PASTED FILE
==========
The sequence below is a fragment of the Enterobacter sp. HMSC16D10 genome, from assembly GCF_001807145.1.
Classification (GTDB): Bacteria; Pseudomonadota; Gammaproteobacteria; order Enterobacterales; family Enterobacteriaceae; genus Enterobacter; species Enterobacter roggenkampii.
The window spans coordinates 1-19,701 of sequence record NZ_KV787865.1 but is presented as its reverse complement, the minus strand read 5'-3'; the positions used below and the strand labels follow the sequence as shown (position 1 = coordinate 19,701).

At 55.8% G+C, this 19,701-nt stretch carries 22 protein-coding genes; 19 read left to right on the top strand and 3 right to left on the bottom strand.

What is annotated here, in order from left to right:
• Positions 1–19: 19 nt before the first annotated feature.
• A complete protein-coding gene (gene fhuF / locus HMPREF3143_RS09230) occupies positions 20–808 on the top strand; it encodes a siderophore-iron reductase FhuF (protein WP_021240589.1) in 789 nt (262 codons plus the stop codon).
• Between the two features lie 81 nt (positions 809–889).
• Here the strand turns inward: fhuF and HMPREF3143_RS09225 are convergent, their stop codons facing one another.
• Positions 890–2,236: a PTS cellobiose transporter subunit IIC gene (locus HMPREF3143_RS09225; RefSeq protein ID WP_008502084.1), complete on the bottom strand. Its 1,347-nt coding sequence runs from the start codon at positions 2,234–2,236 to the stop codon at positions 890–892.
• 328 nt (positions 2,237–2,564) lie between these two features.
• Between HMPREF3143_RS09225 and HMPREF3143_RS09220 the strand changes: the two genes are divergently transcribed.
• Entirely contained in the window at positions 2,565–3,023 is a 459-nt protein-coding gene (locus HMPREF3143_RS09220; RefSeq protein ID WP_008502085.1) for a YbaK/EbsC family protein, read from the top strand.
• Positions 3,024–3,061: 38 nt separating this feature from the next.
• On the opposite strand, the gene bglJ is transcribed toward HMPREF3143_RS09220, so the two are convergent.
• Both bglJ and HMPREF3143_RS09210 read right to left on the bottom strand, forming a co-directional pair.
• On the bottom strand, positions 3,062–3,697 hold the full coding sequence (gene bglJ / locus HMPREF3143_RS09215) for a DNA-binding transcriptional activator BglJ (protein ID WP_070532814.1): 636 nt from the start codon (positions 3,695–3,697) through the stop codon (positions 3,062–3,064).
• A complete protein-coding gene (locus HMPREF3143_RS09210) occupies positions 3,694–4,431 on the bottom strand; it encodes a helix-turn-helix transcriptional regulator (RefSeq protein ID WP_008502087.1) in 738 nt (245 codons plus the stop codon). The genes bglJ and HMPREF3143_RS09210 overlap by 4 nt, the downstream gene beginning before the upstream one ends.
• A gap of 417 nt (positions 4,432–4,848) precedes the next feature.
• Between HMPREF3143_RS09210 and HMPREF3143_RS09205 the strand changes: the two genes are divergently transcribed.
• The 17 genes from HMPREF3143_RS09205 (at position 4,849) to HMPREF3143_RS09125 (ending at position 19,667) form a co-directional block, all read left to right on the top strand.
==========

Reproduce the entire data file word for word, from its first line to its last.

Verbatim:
The sequence below is a fragment of the Enterobacter sp. HMSC16D10 genome, from assembly GCF_001807145.1.
Classification (GTDB): Bacteria; Pseudomonadota; Gammaproteobacteria; order Enterobacterales; family Enterobacteriaceae; genus Enterobacter; species Enterobacter roggenkampii.
The window spans coordinates 1-19,701 of sequence record NZ_KV787865.1 but is presented as its reverse complement, the minus strand read 5'-3'; the positions used below and the strand labels follow the sequence as shown (position 1 = coordinate 19,701).

At 55.8% G+C, this 19,701-nt stretch carries 22 protein-coding genes; 19 read left to right on the top strand and 3 right to left on the bottom strand.

What is annotated here, in order from left to right:
• Positions 1–19: 19 nt before the first annotated feature.
• A complete protein-coding gene (gene fhuF / locus HMPREF3143_RS09230) occupies positions 20–808 on the top strand; it encodes a siderophore-iron reductase FhuF (protein WP_021240589.1) in 789 nt (262 codons plus the stop codon).
• Between the two features lie 81 nt (positions 809–889).
• Here the strand turns inward: fhuF and HMPREF3143_RS09225 are convergent, their stop codons facing one another.
• Positions 890–2,236: a PTS cellobiose transporter subunit IIC gene (locus HMPREF3143_RS09225; RefSeq protein ID WP_008502084.1), complete on the bottom strand. Its 1,347-nt coding sequence runs from the start codon at positions 2,234–2,236 to the stop codon at positions 890–892.
• 328 nt (positions 2,237–2,564) lie between these two features.
• Between HMPREF3143_RS09225 and HMPREF3143_RS09220 the strand changes: the two genes are divergently transcribed.
• Entirely contained in the window at positions 2,565–3,023 is a 459-nt protein-coding gene (locus HMPREF3143_RS09220; RefSeq protein ID WP_008502085.1) for a YbaK/EbsC family protein, read from the top strand.
• Positions 3,024–3,061: 38 nt separating this feature from the next.
• On the opposite strand, the gene bglJ is transcribed toward HMPREF3143_RS09220, so the two are convergent.
• Both bglJ and HMPREF3143_RS09210 read right to left on the bottom strand, forming a co-directional pair.
• On the bottom strand, positions 3,062–3,697 hold the full coding sequence (gene bglJ / locus HMPREF3143_RS09215) for a DNA-binding transcriptional activator BglJ (protein ID WP_070532814.1): 636 nt from the start codon (positions 3,695–3,697) through the stop codon (positions 3,062–3,064).
• A complete protein-coding gene (locus HMPREF3143_RS09210) occupies positions 3,694–4,431 on the bottom strand; it encodes a helix-turn-helix transcriptional regulator (RefSeq protein ID WP_008502087.1) in 738 nt (245 codons plus the stop codon). The genes bglJ and HMPREF3143_RS09210 overlap by 4 nt, the downstream gene beginning before the upstream one ends.
• A gap of 417 nt (positions 4,432–4,848) precedes the next feature.
• Between HMPREF3143_RS09210 and HMPREF3143_RS09205 the strand changes: the two genes are divergently transcribed.
• The 17 genes from HMPREF3143_RS09205 (at position 4,849) to HMPREF3143_RS09125 (ending at position 19,667) form a co-directional block, all read left to right on the top strand.